White House orders review of racial and religious bias in security agencies
White House tells security agencies racial or religious bias 'unacceptable'
Agencies in New York and Washington
The White House has instructed US security agencies to review their training and policy materials for racial or religious bias after documents leaked by Edward Snowden revealed references to "Mohammed Raghead".
An investigation by The Intercept, the website co-run by former Guardian journalist Glenn Greenwald, revealed that the National Security Agency and the FBI spied on the e-mails of five prominent US activists and attorneys with Muslim backgrounds.
The Intercept cited the "Mohammed Raghead" epithet as a placeholder for a target in a surveillance training document from 2005.
The report, by Greenwald and Murtaza Hussain, suggested a persistent counterterrorism atmosphere in which Muslim heritage, faith or political activism attracted the scrutiny of US security agencies, despite first-amendment protections.
It presented the cases of five American activists and attorneys of Muslim heritage who appear to have been targeted for surveillance, at least between 2002 and 2008. None has been charged with a crime.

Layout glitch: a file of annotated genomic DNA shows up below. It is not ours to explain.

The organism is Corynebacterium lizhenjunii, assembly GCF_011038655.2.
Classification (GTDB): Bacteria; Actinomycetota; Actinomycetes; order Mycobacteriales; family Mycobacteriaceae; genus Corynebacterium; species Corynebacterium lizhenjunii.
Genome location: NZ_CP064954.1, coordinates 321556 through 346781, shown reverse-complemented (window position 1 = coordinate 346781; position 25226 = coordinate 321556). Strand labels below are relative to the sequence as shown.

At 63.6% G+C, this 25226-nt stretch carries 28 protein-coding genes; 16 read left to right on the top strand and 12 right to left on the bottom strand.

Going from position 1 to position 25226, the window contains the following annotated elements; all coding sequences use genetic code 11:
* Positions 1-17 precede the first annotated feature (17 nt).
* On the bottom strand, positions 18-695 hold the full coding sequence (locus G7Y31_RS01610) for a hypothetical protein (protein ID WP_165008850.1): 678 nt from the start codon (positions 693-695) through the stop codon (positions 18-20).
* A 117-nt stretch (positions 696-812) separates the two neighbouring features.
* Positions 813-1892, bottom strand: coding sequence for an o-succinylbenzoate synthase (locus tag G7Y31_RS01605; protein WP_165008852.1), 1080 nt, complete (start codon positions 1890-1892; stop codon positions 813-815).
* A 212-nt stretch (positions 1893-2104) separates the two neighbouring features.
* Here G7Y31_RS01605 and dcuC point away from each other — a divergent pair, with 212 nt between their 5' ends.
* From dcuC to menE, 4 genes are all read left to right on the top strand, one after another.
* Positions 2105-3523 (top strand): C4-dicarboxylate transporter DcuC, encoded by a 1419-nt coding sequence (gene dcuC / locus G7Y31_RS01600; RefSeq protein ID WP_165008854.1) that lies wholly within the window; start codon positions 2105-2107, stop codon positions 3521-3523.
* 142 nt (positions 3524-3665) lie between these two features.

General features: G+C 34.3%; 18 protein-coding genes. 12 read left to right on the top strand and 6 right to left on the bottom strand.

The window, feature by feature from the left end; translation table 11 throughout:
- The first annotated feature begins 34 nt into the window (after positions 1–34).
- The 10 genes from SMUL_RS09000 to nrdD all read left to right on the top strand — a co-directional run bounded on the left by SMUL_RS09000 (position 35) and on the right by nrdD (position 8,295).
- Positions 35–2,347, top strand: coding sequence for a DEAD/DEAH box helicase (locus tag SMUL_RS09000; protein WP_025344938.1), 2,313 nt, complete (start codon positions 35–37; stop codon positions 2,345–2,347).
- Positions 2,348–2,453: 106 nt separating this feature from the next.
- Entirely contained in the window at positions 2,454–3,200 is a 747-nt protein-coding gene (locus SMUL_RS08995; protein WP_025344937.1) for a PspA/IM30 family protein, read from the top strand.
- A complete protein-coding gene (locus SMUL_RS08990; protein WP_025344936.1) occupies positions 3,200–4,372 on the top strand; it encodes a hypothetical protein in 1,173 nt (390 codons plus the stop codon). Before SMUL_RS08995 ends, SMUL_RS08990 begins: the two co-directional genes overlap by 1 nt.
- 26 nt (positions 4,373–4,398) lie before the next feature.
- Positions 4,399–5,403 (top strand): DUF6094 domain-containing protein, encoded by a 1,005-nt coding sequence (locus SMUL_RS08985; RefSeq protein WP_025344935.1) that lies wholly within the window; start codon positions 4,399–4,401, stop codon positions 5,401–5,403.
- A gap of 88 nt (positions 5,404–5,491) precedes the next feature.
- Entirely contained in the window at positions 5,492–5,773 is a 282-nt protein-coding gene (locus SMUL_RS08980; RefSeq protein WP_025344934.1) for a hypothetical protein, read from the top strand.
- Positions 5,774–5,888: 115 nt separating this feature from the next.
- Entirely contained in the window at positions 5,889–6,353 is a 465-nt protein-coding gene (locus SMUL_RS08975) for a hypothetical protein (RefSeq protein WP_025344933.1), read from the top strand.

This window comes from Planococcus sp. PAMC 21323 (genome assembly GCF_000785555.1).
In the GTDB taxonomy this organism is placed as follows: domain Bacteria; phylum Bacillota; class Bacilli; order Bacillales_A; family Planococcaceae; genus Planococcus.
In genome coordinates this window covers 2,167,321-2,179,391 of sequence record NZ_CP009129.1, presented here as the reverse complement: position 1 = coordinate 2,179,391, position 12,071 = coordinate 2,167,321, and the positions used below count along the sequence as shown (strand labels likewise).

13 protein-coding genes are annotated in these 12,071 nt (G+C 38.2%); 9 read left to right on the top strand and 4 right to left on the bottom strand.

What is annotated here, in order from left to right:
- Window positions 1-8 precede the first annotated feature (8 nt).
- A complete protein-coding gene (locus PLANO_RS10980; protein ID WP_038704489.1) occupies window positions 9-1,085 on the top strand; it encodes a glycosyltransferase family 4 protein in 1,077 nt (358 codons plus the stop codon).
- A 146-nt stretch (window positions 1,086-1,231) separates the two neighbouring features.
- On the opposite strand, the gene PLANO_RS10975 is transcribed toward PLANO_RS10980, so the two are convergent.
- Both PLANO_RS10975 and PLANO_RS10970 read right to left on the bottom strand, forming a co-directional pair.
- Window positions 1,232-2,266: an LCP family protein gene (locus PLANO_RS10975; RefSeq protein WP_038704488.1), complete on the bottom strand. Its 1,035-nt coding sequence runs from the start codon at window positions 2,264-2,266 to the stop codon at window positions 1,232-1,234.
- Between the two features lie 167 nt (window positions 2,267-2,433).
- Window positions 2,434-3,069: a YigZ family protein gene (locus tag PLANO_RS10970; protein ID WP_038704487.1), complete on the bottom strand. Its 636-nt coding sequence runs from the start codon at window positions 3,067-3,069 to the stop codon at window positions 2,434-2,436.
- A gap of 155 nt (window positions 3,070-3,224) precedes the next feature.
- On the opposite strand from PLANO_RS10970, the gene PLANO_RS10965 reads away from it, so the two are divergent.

White House spokeswoman Caitlin Hayden said the administration took the accusations of the slurs extremely seriously.
"Upon learning of this matter, the White House immediately requested that the director of national intelligence undertake an assessment of intelligence community policies, training standards or directives that promote diversity and tolerance, and, as necessary, make any recommendations, changes or additional reforms," she said.
Hayden said that "the use of racial or ethnic stereotypes, slurs, or other similar language" was unacceptable. The government ordered a similar review of training material in 2011 after several training instructors told national security and military participants that mainstream Muslims supported violence.
The Intercept questioned whether the government obtained legal permission for its surveillance of the five targets of Muslim heritage.
It said its three-month investigation showed that "the system for authorising NSA surveillance affords the government wide latitude in spying on US citizens".
NSA and Justice Department officials this week denied that activists are targeted for criticising the government. While not discussing the individual cases, officials said Americans are only targeted for e-mail surveillance if there is probable cause.
The Guardian, Associated Press